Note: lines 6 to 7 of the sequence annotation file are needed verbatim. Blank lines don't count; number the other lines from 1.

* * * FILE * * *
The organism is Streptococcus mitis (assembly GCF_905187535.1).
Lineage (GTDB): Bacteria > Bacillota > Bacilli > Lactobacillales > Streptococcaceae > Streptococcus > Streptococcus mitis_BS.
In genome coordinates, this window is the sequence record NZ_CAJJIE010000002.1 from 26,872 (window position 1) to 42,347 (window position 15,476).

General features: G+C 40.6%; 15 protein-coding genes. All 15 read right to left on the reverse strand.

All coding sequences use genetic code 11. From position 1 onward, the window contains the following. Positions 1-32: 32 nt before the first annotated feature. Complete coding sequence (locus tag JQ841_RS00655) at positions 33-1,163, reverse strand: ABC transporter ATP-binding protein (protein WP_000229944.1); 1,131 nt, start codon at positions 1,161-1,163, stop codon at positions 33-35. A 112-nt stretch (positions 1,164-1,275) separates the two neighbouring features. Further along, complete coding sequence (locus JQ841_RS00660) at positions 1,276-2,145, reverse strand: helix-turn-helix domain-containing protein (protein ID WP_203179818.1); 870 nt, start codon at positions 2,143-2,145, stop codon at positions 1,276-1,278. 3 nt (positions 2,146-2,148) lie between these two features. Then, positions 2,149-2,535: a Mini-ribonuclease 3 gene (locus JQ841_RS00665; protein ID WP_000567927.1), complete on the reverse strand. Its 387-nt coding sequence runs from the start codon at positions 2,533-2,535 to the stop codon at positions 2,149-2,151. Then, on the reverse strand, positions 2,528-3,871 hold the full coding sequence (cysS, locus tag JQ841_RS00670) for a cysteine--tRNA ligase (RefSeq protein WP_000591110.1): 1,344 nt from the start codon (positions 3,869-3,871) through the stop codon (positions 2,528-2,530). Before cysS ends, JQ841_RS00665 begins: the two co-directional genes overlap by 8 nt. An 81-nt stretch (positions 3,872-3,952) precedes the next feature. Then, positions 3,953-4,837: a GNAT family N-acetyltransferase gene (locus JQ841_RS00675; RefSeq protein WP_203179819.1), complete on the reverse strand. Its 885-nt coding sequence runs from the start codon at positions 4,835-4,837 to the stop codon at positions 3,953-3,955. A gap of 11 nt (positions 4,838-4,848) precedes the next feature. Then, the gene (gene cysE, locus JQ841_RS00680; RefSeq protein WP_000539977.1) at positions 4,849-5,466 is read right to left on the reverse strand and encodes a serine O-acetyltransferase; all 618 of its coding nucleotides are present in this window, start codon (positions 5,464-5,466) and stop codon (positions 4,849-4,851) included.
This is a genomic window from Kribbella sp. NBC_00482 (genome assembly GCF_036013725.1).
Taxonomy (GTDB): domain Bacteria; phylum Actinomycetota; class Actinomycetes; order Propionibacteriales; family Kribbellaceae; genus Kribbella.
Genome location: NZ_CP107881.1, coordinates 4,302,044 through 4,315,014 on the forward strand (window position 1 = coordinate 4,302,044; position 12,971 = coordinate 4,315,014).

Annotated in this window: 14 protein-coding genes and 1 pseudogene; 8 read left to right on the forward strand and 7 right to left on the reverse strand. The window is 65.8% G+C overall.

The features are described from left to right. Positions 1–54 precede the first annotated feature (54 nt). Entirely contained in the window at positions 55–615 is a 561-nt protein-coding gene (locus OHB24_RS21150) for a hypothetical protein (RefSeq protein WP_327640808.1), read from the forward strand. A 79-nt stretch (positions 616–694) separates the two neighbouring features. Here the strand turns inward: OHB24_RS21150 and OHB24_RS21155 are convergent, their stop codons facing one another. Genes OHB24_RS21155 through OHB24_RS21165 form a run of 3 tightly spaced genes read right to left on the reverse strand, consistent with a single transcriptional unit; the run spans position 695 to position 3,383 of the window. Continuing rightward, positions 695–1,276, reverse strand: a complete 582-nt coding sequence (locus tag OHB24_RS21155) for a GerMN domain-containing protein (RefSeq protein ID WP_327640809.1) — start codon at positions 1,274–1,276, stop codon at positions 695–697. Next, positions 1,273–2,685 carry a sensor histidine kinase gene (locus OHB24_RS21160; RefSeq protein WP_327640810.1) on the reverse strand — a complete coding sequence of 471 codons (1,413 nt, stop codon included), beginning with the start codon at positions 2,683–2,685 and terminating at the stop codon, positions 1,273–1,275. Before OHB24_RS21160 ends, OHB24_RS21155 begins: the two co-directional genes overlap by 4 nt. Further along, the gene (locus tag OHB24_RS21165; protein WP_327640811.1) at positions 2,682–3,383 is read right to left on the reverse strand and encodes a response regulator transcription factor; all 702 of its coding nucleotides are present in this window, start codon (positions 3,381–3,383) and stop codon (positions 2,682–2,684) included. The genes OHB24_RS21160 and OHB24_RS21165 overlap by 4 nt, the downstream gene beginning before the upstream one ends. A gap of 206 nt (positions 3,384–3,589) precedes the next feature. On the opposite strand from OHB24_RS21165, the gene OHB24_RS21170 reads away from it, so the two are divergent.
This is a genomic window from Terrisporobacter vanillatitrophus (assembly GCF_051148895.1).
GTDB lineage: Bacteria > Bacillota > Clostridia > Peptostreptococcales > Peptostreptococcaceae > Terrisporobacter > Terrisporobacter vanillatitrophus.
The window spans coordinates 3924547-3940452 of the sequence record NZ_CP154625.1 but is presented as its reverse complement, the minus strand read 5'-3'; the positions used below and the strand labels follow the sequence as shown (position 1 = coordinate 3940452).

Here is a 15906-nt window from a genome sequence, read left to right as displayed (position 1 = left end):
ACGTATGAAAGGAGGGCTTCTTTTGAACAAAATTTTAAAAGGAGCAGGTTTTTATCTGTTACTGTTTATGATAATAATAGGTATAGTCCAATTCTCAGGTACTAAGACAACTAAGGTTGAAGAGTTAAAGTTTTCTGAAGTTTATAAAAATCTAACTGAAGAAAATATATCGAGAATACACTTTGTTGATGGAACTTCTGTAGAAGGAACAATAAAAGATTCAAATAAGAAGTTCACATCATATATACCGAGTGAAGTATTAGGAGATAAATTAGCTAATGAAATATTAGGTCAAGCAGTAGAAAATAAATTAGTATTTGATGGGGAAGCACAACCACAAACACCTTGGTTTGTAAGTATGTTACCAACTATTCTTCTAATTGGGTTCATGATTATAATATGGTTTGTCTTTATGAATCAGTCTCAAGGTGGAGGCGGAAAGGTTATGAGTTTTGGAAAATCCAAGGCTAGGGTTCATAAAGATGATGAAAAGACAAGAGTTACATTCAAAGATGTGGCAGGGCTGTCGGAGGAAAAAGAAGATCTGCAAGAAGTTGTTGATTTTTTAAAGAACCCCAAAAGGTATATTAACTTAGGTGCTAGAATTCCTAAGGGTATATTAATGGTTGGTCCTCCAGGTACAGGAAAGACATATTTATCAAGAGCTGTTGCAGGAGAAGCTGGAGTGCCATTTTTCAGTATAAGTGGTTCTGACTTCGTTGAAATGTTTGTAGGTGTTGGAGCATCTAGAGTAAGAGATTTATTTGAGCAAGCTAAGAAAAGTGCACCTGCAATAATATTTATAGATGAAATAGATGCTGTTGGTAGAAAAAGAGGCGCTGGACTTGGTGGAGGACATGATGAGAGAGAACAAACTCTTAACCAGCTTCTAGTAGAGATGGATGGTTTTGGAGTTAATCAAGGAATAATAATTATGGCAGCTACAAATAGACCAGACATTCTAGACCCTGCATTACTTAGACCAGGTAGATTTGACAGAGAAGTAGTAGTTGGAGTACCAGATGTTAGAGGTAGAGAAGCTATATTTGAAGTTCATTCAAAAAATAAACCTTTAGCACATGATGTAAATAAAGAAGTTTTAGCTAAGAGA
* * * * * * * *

This is a genomic window from Kribbella sp. NBC_00482 (genome assembly GCF_036013725.1).
Taxonomy (GTDB): domain Bacteria; phylum Actinomycetota; class Actinomycetes; order Propionibacteriales; family Kribbellaceae; genus Kribbella.